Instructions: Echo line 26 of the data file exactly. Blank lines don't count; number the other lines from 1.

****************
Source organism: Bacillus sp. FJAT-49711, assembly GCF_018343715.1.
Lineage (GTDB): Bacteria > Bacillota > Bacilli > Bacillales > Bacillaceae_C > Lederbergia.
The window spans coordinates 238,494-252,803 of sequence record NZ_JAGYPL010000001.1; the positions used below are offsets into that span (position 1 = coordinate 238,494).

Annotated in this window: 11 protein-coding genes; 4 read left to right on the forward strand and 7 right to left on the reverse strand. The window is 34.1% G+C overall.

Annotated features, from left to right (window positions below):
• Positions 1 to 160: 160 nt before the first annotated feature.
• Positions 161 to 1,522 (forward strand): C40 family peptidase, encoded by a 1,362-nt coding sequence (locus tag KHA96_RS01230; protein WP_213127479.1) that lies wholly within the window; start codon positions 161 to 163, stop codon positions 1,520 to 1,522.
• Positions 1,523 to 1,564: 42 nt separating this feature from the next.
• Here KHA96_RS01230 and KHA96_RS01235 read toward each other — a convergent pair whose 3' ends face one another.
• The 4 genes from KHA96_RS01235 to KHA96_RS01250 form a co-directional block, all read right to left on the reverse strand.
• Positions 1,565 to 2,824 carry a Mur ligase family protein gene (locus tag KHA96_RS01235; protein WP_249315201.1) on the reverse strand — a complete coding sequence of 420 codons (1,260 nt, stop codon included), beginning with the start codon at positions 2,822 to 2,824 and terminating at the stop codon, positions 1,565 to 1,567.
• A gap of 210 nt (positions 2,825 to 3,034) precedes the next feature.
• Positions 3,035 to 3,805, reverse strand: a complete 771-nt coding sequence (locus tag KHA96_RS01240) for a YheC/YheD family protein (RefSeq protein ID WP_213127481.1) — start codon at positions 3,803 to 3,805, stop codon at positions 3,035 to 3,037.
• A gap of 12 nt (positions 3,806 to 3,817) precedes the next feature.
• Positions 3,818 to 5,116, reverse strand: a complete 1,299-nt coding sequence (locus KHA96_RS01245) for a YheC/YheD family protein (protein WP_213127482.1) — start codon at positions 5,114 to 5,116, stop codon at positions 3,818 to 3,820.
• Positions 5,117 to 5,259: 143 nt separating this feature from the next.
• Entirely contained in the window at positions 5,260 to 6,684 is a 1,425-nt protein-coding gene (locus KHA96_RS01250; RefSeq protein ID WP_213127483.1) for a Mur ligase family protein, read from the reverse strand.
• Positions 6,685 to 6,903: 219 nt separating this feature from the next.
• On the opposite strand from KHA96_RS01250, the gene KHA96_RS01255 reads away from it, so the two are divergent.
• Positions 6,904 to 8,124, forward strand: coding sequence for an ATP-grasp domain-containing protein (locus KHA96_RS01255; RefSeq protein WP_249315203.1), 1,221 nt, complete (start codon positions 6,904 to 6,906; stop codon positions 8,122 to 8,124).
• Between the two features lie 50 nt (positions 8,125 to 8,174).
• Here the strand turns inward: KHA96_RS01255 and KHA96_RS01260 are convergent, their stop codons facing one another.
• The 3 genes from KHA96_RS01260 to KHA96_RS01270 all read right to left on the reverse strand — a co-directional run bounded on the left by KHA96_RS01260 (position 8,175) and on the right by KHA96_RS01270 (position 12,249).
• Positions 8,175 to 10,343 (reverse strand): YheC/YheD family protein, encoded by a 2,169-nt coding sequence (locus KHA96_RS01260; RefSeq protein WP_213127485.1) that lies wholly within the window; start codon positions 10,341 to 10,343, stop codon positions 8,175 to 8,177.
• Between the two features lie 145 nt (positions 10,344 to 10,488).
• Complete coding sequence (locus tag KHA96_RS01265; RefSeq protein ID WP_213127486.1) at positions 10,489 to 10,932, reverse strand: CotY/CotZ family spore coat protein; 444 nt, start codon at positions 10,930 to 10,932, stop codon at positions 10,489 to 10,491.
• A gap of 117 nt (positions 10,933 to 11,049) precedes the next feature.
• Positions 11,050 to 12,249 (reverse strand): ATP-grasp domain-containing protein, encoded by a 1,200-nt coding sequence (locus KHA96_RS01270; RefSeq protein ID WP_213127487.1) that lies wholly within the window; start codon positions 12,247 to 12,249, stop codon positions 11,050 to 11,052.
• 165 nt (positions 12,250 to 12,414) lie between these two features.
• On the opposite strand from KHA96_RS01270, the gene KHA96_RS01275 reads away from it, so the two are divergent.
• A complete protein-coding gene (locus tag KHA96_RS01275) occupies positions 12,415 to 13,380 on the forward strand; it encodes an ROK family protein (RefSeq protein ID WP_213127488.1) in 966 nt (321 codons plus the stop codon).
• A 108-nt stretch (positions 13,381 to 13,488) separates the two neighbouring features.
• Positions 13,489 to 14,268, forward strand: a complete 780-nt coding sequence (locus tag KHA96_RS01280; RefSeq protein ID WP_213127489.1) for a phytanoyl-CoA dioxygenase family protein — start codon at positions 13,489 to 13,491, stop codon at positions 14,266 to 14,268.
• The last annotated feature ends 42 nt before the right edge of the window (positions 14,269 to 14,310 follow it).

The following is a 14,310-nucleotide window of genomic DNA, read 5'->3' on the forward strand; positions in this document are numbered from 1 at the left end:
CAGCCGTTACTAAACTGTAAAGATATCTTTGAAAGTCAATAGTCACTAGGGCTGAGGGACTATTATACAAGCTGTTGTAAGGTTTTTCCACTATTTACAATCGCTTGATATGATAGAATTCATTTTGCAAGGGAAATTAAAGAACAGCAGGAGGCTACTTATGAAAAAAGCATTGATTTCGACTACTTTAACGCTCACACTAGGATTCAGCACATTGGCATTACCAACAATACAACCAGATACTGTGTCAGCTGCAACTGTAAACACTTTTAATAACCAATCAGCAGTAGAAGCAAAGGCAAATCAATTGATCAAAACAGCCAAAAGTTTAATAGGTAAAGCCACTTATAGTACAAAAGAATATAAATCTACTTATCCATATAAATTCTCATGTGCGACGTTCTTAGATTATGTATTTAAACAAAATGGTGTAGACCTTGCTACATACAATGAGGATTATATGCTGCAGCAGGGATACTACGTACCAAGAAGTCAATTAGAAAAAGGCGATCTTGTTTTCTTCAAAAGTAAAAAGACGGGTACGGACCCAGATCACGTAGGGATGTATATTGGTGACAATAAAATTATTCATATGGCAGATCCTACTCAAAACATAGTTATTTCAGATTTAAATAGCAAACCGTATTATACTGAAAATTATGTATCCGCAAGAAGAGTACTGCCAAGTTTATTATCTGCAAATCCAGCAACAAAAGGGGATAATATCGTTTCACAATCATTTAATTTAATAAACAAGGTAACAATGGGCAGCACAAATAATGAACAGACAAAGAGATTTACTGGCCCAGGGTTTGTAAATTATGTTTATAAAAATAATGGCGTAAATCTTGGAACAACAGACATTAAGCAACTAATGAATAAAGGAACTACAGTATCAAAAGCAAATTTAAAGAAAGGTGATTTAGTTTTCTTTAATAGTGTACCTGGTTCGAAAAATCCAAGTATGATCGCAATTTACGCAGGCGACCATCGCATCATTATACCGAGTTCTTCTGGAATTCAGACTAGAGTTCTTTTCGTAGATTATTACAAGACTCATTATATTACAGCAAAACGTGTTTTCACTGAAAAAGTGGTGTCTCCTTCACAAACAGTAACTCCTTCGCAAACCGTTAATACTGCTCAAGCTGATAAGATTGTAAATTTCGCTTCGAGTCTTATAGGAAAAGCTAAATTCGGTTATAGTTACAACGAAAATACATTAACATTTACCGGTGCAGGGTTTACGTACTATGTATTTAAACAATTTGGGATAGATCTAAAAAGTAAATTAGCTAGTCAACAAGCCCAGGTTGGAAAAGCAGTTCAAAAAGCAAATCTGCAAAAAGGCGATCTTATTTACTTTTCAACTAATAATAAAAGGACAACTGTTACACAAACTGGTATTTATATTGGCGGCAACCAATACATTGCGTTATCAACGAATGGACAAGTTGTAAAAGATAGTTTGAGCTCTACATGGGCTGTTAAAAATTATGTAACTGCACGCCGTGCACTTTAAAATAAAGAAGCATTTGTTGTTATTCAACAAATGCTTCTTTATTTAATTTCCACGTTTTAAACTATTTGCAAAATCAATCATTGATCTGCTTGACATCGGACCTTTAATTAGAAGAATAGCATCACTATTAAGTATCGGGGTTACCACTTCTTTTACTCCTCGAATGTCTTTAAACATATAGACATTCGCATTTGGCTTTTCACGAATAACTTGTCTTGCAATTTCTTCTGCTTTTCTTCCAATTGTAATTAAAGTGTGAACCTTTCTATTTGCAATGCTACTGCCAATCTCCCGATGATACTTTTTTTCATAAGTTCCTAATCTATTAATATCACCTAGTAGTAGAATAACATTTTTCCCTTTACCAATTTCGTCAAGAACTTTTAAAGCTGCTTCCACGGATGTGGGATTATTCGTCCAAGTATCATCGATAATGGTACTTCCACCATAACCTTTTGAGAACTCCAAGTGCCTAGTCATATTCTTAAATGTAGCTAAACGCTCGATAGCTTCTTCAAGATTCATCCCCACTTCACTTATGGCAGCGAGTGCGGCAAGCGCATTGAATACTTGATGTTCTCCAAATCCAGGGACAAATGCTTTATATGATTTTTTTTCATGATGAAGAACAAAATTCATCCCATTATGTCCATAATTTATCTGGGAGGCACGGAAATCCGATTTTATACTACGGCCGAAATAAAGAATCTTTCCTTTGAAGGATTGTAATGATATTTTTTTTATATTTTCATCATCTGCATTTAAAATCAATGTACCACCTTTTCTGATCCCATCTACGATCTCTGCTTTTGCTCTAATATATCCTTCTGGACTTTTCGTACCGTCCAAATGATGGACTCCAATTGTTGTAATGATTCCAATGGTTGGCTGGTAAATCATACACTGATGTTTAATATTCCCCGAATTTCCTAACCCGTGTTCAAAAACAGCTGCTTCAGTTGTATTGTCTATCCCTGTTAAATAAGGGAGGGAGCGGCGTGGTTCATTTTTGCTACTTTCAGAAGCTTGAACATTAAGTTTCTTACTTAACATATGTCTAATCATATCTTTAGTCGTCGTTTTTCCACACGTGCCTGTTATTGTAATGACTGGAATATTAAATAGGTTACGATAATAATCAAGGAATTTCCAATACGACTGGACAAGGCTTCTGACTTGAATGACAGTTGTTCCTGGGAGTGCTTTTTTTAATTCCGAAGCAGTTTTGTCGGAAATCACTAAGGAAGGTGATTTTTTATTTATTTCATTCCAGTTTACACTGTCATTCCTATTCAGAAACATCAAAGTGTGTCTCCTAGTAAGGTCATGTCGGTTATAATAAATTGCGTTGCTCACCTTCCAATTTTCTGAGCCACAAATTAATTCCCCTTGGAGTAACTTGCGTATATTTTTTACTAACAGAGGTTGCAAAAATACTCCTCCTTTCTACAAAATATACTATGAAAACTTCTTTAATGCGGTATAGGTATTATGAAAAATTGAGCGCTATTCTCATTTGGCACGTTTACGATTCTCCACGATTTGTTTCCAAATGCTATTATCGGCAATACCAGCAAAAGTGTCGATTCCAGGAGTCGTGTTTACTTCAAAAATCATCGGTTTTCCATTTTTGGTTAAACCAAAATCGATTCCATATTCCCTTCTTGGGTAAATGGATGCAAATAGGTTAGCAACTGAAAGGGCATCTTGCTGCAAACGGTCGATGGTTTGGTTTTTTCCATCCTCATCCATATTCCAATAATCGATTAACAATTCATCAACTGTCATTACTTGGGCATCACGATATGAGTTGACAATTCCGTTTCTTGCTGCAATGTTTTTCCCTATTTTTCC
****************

• Complete coding sequence (locus tag KHA96_RS01265; RefSeq protein ID WP_213127486.1) at positions 10,489 to 10,932, reverse strand: CotY/CotZ family spore coat protein; 444 nt, start codon at positions 10,930 to 10,932, stop codon at positions 10,489 to 10,491.